Volunteers are being sought for a study investigating whether weight loss can improve couples' chances of conceiving a baby.
Being overweight can often be linked to fertility problems affecting both partners and causes issues such as irregular menstrual cycles and a lack of ovulation in women and lower sperm quality and quantity in men. Although fertility treatment is funded by the NHS, couples are excluded if the woman trying to conceive does not meet the weight requirement for treatment with a body mass index (BMI) of 30 or under.
Although fertility clinics recommend weight loss, losing weight is challenging for many and there is currently no structured support in place to help couples who find themselves denied treatment.
Open to women between the ages of 18-40 with a BMI between 30 and 40, and partners aged over 18, the WELCOME (WEight Loss for Couples Seeking Fertility TreatMEnt) study will encourage participants to adopt a healthier lifestyle and offer couples access to a six-month weight loss programme.
PhD student Emma Hunter is leading the study and said: “One in seven couples in the UK experiences fertility difficulties and our study is open to those who have been trying to conceive for at least 12 months. We understand that weight loss can be challenging, especially without additional support, which is why two of our study groups will be offered a weight loss programme that will help them to make positive and sustainable lifestyle changes.
“Losing weight, establishing healthy eating patterns and being more active not only benefits our health by reducing the risk of heart attack, stroke and type 2 diabetes, but we hope our research will show it can also improve couples’ chances of conceiving a baby.”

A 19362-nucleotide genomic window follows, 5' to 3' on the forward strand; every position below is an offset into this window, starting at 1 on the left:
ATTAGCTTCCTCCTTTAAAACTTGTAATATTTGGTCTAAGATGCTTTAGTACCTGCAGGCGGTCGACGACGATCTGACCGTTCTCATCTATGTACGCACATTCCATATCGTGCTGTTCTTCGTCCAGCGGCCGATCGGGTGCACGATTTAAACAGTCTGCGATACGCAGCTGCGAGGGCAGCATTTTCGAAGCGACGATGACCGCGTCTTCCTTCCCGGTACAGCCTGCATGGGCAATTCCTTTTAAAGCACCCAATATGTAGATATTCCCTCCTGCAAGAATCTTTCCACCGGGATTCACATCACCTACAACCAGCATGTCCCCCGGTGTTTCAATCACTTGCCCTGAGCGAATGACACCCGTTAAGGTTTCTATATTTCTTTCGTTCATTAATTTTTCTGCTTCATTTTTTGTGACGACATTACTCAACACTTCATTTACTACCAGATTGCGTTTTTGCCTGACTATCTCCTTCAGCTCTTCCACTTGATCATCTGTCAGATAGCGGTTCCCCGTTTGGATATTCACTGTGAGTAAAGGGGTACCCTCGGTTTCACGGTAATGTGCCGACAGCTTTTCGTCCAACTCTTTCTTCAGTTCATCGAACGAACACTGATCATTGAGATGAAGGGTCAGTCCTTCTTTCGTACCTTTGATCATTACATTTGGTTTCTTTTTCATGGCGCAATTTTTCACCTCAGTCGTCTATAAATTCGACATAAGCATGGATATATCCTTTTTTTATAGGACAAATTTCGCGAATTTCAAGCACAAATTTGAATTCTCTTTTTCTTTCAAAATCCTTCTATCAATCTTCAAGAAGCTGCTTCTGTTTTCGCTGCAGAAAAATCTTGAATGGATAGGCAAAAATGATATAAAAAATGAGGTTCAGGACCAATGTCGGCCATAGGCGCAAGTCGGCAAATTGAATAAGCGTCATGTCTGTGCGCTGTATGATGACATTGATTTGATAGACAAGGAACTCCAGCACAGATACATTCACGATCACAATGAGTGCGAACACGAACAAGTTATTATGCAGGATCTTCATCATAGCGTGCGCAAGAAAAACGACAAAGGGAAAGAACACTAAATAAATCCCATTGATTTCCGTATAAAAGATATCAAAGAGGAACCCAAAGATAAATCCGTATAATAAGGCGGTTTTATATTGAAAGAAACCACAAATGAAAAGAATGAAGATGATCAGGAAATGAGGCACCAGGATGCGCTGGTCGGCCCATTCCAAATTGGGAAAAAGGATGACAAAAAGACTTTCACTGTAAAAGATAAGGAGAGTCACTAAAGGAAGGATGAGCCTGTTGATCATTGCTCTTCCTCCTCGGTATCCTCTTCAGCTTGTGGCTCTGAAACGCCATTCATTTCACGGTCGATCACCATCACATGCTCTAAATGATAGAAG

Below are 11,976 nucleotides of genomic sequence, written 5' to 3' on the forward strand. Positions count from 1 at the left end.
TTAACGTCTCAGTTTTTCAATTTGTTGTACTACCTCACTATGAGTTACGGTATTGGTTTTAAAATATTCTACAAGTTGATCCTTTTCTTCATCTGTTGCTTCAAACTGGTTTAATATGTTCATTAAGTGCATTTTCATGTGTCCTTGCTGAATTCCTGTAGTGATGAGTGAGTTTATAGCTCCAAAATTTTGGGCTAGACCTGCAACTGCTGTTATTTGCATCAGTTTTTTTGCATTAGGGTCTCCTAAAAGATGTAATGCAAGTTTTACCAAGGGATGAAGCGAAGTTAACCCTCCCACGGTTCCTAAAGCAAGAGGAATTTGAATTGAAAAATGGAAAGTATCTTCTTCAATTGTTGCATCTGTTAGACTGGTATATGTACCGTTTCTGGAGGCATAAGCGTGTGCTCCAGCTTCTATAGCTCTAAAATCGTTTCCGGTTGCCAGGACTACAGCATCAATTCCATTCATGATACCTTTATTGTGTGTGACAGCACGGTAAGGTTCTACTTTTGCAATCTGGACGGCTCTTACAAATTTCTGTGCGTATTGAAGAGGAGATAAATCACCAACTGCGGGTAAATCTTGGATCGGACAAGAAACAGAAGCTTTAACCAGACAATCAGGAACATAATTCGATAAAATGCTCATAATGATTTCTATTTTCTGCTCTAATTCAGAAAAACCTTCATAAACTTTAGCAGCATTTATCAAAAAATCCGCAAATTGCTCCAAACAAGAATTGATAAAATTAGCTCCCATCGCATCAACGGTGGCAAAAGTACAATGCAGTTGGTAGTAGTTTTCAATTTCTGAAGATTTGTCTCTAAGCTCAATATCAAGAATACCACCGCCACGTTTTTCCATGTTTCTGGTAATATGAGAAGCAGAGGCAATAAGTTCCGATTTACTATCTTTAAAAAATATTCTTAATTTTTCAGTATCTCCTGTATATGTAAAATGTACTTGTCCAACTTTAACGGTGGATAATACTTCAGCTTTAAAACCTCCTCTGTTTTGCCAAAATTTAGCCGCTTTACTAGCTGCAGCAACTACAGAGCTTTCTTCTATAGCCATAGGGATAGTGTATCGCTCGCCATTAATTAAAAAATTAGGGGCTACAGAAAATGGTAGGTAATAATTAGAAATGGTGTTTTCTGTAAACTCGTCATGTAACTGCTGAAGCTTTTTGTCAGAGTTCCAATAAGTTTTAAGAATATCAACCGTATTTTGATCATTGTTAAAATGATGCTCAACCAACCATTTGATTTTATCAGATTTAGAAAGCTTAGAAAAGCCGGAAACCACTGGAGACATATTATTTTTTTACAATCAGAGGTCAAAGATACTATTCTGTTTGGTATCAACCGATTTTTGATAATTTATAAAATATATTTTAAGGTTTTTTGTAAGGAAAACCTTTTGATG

All volunteers will be provided with a physical activity tracker and two of the groups will be offered vouchers for Slimming World. Participants will meet virtually with the research team twice and be asked to track their weight and physical activity levels for weekly reports.
Professor Abha Maheshwari, Director of the Aberdeen Fertility Centre said: “Research suggests that women who reported receiving support were more likely to lose weight compared to those who were unsupported and so we hope that this study will allow women to not only reduce their weight but also increase their chances of conceiving a baby naturally or becoming eligible for fertility treatment.
“This is the first time a couple-based weight loss study has been conducted within a fertility context in the UK and this research could not only provide support to the women trying to conceive, but it may also have a positive impact on the reproductive health of their partner and ultimately increase their fertility.”
Volunteers interested in taking part should contact the WELCOME study team by emailing email@example.com.